Marines, sailors with BSRF-14 execute drill to sustain medical capabilities
By Lance Cpl. Krista James
| | October 17, 2013
MIHAIL KOGALNICEANU, Romania --
Marines and sailors with Black Sea Rotational Force 14 participated in a mass-casualty drill to further educate and prepare junior sailors, combat-lifesaver certified Marines, and Marines in the Quick Reaction Force at Mihail Kogalniceanu, Romania, Oct. 14, 2013.
The drill started when Marines playing soccer encountered a simulated suicide bomber. The initial “blast” injured 36 Marines. Corpsmen with BSRF-14 immediately implemented their mass-casualty protocol. After triaging and treating injured Marines, a corpsman called in a “9-line” report, which is nine different parts of information used for a medical evacuation. Following the report, Marines were evacuated to the Battalion Aid Station for further treatment.
Hospital Corpsman Third Class Michael Boeji, a corpsman with BSRF-14 and Salem, Va., native, said that this particular drill was very important for the sailors to be able to perform under stress.
“You have many casualties and that’s people’s lives in your hands,” said Boeji. “If you’re not ready for anything then you’re dealing with a lot of casualties that may not make it. It may be life or death.”
First Lieutenant Michael Phillips, a platoon commander with BSRF-14 and Cleveland native, said that the drill was important because it was as realistic as possible for both Marines and sailors.
“It [was] a realistic scenario to test overall readiness for our [corpsmen], and it also outlines the possibilities of enemies about to attack at any time,” said Phillips.
Being able to implement mass-casualty protocol at any given moment will directly affect BSRF-14’s mission of being the crisis-contingency force in the Eastern European region.
Both Boeji and Phillips expressed their opinions on the highlights of the drill.
“The best part was how well all of the corpsmen involved in this [drill] reacted to the situation,” said Boeji. “By that I mean how quickly they got down to the scene, how fast they conducted treatment and how quickly they got [Marines] to a higher echelon of care.”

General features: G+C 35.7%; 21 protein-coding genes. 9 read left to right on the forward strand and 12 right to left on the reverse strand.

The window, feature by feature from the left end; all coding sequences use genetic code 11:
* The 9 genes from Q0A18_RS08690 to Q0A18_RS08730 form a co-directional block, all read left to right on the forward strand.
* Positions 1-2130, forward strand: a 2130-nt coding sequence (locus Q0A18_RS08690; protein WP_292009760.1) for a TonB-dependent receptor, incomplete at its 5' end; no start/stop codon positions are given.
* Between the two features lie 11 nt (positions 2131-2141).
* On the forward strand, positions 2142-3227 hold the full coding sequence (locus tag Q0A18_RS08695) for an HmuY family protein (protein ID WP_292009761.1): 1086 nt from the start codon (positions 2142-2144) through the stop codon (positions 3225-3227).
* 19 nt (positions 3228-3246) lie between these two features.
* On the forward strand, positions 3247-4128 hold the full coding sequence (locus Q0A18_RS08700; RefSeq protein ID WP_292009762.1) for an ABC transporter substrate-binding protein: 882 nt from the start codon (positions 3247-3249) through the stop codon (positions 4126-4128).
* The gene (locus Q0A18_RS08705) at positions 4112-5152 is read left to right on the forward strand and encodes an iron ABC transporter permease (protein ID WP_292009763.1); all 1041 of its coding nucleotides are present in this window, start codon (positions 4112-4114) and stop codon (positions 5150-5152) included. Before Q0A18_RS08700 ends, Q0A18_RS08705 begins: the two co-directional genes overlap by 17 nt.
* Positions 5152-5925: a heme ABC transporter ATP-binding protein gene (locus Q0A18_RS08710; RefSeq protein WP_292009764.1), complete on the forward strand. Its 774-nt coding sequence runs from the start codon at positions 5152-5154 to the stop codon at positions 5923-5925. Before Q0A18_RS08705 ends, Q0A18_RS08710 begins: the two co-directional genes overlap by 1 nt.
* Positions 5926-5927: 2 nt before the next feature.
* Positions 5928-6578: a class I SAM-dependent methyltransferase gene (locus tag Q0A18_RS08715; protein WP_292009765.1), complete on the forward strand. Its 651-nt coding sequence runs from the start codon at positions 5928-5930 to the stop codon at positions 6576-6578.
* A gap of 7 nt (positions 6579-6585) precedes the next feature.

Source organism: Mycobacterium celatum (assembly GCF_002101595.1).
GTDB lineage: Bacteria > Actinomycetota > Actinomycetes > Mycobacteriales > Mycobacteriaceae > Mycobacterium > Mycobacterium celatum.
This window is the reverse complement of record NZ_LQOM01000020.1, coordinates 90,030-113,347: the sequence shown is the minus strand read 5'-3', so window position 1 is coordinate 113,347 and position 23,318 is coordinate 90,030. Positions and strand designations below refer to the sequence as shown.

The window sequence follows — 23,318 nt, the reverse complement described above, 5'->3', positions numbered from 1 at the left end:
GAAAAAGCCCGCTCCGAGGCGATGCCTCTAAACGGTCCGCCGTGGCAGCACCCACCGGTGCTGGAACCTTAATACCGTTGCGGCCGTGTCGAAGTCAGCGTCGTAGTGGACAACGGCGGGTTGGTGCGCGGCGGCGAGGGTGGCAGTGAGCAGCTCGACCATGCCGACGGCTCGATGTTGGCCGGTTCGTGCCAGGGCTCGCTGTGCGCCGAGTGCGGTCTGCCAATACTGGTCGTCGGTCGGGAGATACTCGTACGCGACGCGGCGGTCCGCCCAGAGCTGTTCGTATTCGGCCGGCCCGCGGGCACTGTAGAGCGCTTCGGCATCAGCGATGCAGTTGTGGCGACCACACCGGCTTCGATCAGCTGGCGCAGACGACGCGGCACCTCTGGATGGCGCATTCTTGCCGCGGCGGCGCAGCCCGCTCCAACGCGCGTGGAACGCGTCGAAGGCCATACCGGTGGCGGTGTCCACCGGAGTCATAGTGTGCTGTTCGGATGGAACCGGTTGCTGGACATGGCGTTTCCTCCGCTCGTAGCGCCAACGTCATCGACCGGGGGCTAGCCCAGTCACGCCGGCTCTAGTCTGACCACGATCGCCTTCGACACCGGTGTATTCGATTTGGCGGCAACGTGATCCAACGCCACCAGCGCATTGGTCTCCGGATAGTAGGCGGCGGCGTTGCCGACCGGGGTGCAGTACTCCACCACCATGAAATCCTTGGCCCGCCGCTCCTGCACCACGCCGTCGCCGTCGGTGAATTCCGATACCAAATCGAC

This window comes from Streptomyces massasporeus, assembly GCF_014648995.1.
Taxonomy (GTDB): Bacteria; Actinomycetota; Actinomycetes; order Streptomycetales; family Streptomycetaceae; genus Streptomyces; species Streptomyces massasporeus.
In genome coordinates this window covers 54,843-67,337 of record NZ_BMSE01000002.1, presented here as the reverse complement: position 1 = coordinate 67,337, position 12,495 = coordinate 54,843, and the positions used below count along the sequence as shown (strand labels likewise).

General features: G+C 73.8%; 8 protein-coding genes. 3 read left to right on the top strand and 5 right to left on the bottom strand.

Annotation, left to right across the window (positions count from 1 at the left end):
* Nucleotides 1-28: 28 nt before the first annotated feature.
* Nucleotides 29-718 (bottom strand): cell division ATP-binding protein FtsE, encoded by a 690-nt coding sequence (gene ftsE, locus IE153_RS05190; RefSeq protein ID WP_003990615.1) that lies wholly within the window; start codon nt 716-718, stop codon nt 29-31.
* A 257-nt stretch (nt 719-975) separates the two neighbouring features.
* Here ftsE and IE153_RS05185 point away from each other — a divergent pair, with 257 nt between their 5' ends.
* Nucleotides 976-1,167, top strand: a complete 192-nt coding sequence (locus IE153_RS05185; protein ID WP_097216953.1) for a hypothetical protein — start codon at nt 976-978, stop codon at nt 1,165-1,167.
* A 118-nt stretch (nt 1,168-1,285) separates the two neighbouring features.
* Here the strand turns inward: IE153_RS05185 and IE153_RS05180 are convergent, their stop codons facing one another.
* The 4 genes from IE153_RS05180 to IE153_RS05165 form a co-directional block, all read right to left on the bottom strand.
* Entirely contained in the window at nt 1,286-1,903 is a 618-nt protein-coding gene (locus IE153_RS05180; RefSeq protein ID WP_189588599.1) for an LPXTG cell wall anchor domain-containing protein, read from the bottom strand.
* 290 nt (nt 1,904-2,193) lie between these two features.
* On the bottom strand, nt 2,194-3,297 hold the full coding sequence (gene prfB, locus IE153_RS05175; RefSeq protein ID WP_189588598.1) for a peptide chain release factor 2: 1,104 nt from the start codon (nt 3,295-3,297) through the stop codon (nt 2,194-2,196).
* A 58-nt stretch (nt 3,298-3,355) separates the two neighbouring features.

“For me, because I preach it, it was the constant state-of-readiness and watching,” said Phillips. “Basically that everyone is always watching and always on the alert. The reality of a completely unpredicted strike was the best part.”
Phillips said there is always a need for improvement and the drill was successful overall.
“It was the first time that we did it and I think [everyone] responded very well,” said Phillips. “I think that the BAS and our Marine combat lifesavers seemed like they were properly triaging the casualties from a dynamic situation. They were handling themselves pretty well.”
“Everyone looking back on themselves can always refine and get better. It’s not a check in the box, it’s much higher than that,” said Phillips.
At the end of the day, Boeji and Phillips both agreed that the drill was beneficial for both Marines and sailors, and that continuing to perform these drills will make them second nature.
“There was really no bad part [of the drill], because it’s training, so everything that happens is always a positive thing,” said Boeji.
“It’ll benefit the Marines because we had combat-lifesaver certified Marines out there who needed practice along with our corpsmen,” said Boeji. “It showed them how quickly in a mass casualty [event] that everyone can lose their mind and that it can be hectic.”
Continued performance of drills will forge a successful team within BSRF-14 unit cohesion and implicit communication will develop with time and practice.
“It’s a matter of the team working together, [as in the] CLS Marines and corpsmen, working together through adversity and a very ambiguous situation,” said Phillips.
Along with crisis contingency, BSRF-14 also strives to promote regional stability and security, increase military capacity and interoperability, and maintain partnerships within the Eastern European region.